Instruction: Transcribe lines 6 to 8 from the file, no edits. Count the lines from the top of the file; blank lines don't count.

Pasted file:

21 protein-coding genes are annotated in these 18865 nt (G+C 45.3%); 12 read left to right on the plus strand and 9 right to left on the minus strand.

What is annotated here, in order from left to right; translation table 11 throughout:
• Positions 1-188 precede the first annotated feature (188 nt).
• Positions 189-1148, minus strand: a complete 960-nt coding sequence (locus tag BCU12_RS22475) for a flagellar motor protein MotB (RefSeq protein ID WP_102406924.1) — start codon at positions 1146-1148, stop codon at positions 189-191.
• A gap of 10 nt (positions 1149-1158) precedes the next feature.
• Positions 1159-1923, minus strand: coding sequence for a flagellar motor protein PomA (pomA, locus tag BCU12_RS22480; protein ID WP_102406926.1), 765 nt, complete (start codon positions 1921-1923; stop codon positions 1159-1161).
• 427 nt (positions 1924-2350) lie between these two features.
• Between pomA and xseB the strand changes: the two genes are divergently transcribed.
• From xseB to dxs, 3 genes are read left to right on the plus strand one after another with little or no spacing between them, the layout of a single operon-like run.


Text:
• Positions 1159-1923, minus strand: coding sequence for a flagellar motor protein PomA (pomA, locus tag BCU12_RS22480; protein ID WP_102406926.1), 765 nt, complete (start codon positions 1921-1923; stop codon positions 1159-1161).
• 427 nt (positions 1924-2350) lie between these two features.
• Between pomA and xseB the strand changes: the two genes are divergently transcribed.